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To compute the condition

$$ \kappa_{\mathrm{abs}}^\infty := \max\{\| W(t,t_0, y_0) \|: t_0 \leq t \leq T \}$$

of an initial value problem on $[t_0, T]$, I need to compute the Wronski matrix $W$.

The approximation of the solution is denoted by the discrete evolution operator $\Psi^{t_0, t}$ and the exact solution is denoted $\Phi^{t_0, t}$ and the Wronski matrix is given as $ W(t,t_0, y) := \frac{d}{dy} \Phi^{t_0, t}y \Big |_{y=z}$

My first question: is the condition really a function of the exact solution? According to my understanding numerical analysis deals with finding good approximation functions so the condition should be a measure of how good (stable?) a given approximation is, therefore the Wronski matrix should be a function of $\Psi$, not of $\Phi$.

My second question: how do I explicitly calculate the Wronski matrix for a given problem? Say, I'm using the explicit Euler method $y_{k+1} = y(t_k) + h*f(t_k, y(t_k))$ to solve the ODE $\dot{y} = (\alpha - \beta y)y$ or the system $\dot{u} = (\alpha - \beta v)u, \dot{v} = (\delta u - \gamma)v$.

Many thanks for your help.

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up vote 1 down vote accepted

First question: As you say, the condition number is a function of the exact solution. It measures how much the (exact) solution of the differential equation changes if you change the initial condition. The condition number depends only on the problem you are solving, not on the numerical method you are using.

So, why are we interested in this condition number in numerical analysis? Because the condition number gives a lower bound on the error committed by any numerical method. The idea is that the initial condition is inaccurate, either because it comes from some measurements which is not perfect or because of rounding error. This inaccuracy in the initial condition leads to an error in the solution as measured by the condition number, regardless of how good the numerical method is. On top of that comes the errors committed by the numerical method.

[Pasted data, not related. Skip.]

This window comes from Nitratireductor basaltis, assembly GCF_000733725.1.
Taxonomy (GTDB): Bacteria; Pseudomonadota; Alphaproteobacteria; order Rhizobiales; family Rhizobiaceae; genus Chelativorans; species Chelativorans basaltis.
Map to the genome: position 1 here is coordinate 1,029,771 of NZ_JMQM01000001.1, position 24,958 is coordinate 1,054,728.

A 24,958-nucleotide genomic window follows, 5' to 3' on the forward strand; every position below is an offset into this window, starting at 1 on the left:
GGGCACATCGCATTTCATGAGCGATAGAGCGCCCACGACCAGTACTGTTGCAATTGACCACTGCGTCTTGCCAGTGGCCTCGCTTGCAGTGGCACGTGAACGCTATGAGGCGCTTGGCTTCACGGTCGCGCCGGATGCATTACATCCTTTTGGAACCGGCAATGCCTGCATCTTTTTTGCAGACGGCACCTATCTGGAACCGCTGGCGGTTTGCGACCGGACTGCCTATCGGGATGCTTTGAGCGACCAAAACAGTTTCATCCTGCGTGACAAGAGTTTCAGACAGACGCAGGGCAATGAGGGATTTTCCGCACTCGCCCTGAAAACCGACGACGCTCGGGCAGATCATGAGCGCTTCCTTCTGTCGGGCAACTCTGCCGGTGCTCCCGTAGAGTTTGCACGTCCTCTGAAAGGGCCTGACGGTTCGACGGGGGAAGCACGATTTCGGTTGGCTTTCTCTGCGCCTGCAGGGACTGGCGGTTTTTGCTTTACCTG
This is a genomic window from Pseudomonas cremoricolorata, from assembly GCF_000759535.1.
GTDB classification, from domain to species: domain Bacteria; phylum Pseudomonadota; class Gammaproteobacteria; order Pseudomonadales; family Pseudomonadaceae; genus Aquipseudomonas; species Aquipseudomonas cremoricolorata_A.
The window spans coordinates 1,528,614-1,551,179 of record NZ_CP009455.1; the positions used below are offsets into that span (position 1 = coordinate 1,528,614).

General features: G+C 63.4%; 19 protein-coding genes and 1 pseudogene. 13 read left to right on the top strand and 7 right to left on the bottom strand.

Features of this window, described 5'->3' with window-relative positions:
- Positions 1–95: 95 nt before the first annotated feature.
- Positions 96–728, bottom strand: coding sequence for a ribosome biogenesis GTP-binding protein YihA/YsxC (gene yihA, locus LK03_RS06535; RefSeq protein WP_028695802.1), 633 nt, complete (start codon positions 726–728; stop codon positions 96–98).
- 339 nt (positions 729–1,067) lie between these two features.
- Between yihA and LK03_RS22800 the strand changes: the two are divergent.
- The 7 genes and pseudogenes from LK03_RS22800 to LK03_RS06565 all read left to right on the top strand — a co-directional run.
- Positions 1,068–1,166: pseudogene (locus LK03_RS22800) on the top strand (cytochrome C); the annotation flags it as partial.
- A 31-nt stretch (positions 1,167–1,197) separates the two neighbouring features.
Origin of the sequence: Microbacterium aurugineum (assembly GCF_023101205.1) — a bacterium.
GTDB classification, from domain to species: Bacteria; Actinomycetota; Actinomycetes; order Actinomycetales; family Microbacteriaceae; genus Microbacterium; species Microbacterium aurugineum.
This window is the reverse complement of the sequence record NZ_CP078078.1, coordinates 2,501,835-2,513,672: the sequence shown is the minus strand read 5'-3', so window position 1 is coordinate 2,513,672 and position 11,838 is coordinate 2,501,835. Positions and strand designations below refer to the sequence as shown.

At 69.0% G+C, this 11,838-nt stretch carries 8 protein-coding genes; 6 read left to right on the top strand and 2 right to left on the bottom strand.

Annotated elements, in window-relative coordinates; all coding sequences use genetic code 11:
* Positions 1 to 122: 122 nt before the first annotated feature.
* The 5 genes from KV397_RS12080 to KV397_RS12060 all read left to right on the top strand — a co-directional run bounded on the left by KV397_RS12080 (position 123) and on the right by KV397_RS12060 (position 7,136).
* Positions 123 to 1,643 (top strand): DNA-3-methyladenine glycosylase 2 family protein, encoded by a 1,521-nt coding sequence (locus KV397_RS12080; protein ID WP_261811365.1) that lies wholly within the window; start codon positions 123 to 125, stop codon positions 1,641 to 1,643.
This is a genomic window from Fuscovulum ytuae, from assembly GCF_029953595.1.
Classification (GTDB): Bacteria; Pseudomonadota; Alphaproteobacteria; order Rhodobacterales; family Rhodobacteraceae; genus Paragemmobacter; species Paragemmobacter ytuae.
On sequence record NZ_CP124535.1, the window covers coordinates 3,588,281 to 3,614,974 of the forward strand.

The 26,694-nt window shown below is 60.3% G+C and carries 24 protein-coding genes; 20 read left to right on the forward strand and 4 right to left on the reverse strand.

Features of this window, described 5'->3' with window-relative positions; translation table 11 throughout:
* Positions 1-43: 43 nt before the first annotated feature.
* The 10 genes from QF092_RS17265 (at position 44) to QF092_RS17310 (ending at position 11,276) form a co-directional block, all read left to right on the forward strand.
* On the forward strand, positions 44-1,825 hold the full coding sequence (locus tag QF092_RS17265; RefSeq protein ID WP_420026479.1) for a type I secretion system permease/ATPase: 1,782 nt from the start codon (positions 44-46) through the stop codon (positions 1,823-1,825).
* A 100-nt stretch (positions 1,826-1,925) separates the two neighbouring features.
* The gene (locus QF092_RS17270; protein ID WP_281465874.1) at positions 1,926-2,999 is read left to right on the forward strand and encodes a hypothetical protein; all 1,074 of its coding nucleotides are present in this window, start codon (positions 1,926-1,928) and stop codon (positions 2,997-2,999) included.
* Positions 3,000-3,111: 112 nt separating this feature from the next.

Second question: One idea for computing the condition number is to use that the numerical evolution operator $\Psi$ approximates the exact evolution operator $\Phi$. Thus, to compute the condition number, replace $\Phi$ in your definition by $\Psi$. You can compute the derivative $\frac{\partial}{\partial y} \Psi^{t_0,t}(y)$ by finite differences or by evaluating the derivative by hand.

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Many thanks. I like your answer to my first question, it's very clear. As for my second question: I'm not entirely satisfied. For example: $ \Psi^h y = y + hf(y)$ then trying to solve $\dot{y} = f(y) = (\alpha - \beta y)y$ yields $\frac{\partial}{\partial y} \Psi^h y = 1 + h \alpha - 2h\beta y$ which is a scalar so the maximal determinant is just the maximum value of the function $1 + h\alpha - 2h \beta y(t)$, for $t$ in the domain. Is this correct? – Rudy the Reindeer Jan 26 '11 at 19:41
Second example: using $\Psi^h y = y + h f(y)$ again, this time to solve $\dot{u} = (\alpha - \beta v)u$, $\dot{v} = (\delta u - \gamma)v$, I get $$ \Psi^h y = \left( \begin{array}{c} u + h(\alpha - \beta v) u \\\ v + h(\delta u - \gamma)v \end{array} \right) $$ but I don't know what to do now. Can you tell me how to proceed from there? – Rudy the Reindeer Jan 26 '11 at 19:41

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